Scientists using the Hubble Space Telescope have discovered what they say are two more tiny moons orbiting the planet Pluto, the first evidence yet that any object in the solar system beyond Neptune has more than one satellite.
Pluto has one large moon - Charon, discovered in 1978 - in orbit about 12,000 miles from the planet, but until yesterday's announcement, neither Pluto nor any other object in the Kuiper Belt, a region of icy, rocky objects orbiting in the far reaches of the solar system, was known to have multiple companions.
The two moons were spotted in May by astronomers using Hubble to size up potential targets for investigation by NASA's New Horizons mission, scheduled to be launched early in 2006 on a multiyear expedition to Pluto and the Kuiper Belt.
On May 15, the New Horizons team took a series of eight-minute exposures showing two faint objects near Pluto, 3 billion miles from Earth.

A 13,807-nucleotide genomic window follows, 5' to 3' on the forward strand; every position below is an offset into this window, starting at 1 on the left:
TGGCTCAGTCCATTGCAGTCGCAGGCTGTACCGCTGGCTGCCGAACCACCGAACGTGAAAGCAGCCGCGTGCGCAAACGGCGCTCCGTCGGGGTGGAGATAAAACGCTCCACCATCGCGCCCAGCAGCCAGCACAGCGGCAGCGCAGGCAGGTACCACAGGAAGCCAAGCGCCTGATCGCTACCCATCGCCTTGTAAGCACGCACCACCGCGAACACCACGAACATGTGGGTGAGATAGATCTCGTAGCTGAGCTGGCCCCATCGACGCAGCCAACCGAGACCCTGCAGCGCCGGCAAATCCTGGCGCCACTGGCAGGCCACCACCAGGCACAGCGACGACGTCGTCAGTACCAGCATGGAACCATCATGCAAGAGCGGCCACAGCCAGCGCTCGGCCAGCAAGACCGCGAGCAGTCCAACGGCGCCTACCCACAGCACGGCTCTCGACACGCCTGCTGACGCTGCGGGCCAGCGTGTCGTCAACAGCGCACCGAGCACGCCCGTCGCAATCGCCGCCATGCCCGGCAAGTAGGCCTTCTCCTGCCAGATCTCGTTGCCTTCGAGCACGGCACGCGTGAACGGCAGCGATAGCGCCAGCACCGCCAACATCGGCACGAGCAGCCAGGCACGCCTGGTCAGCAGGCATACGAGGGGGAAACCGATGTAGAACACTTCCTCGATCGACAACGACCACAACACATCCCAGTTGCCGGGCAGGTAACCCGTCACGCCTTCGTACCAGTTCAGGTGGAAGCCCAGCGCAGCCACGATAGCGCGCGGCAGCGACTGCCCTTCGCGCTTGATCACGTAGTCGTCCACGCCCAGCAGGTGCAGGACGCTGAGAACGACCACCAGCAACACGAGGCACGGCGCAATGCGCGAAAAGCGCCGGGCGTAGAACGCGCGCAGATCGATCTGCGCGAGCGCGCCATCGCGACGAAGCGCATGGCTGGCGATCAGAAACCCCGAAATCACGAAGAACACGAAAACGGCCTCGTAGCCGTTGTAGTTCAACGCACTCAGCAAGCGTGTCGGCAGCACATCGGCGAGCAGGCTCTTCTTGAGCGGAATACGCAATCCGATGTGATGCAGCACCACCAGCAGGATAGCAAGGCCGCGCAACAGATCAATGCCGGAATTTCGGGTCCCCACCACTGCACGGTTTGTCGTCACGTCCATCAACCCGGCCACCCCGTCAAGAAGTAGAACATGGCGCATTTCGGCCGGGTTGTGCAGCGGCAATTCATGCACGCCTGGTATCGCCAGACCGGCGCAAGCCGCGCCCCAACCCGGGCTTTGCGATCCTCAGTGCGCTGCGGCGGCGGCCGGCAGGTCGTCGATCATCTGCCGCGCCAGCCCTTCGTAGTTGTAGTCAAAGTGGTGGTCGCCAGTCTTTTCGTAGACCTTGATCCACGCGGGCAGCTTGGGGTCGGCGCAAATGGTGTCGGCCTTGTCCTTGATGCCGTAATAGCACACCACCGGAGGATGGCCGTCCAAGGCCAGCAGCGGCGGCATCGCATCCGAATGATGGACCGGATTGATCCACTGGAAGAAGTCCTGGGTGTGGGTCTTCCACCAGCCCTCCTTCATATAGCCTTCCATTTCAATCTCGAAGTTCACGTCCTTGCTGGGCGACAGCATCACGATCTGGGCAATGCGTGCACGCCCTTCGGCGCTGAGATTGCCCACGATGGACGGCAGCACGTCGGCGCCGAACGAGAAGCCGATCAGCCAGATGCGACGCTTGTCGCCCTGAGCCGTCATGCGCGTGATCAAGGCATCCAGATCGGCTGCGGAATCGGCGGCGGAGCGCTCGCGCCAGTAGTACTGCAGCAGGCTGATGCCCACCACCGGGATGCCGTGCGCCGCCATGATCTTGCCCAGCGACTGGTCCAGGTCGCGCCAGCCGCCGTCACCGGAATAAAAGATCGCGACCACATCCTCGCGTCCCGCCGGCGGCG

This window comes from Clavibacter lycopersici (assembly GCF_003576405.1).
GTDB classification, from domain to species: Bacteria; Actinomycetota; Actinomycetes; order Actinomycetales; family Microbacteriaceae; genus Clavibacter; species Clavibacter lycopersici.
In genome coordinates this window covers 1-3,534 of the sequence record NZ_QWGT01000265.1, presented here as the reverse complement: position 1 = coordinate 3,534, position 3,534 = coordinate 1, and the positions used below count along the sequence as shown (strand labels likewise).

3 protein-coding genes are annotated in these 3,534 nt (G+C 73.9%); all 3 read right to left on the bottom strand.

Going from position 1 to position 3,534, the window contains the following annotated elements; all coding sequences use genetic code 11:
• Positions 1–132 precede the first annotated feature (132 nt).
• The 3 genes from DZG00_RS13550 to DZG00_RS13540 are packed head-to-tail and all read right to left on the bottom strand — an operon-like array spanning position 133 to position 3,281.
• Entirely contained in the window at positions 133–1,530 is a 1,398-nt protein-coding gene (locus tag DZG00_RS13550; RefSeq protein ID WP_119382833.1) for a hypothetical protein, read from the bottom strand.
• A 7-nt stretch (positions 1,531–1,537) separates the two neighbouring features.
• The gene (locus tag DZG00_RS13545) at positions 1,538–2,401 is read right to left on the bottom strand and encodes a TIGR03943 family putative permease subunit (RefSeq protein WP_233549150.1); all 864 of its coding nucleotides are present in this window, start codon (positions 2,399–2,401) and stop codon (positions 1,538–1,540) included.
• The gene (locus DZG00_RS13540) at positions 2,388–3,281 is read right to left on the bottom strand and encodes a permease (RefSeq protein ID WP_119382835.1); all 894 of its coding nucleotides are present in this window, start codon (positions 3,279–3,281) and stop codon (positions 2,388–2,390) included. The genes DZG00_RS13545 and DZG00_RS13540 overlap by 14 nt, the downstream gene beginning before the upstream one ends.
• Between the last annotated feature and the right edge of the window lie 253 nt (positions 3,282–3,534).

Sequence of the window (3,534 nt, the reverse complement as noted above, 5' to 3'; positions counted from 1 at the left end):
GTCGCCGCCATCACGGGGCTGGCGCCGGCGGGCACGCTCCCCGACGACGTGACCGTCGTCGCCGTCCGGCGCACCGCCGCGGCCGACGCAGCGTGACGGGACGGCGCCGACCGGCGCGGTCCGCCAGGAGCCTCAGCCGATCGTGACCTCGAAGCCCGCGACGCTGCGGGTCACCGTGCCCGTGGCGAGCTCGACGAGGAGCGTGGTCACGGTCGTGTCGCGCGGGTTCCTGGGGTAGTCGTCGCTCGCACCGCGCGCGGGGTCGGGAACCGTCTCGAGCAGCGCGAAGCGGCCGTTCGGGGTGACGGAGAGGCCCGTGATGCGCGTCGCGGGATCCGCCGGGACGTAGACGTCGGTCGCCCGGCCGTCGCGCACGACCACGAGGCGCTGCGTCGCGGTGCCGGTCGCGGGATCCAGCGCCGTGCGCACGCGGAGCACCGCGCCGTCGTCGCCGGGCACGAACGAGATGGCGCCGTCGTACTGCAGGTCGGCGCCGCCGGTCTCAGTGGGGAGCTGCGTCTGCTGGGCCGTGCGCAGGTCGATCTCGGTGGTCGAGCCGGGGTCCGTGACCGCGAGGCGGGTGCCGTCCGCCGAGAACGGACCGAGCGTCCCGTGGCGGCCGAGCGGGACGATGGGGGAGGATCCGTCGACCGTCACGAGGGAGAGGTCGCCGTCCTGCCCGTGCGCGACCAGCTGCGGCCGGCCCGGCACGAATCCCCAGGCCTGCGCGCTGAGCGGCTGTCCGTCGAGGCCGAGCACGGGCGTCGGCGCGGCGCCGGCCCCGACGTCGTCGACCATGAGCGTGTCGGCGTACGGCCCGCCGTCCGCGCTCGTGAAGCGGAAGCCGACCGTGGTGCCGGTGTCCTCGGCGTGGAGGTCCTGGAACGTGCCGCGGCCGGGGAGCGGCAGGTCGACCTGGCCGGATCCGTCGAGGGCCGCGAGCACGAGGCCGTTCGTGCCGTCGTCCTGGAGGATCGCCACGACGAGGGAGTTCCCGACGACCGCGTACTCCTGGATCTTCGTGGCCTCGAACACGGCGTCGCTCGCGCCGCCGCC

"Three days later, the two objects were still there, and they were moving counterclockwise around Pluto," said team co-leader Harold A. Weaver of Johns Hopkins University's Applied Physics Laboratory. "It made for a convincing case."
Weaver said the team must confirm the discovery with a separate set of observations scheduled for mid-February. Meanwhile, a search of Pluto images made earlier by other scientists turned up a set of 2002 photographs that showed the two moons.
Despite new research possibilities, the discovery is unlikely to dispel the mysteries surrounding the Kuiper Belt and the objects that dwell there, including Pluto. Many astronomers do not regard Pluto, with a diameter of only 1,400 miles, as a full-fledged planet, The Washington Post reports.
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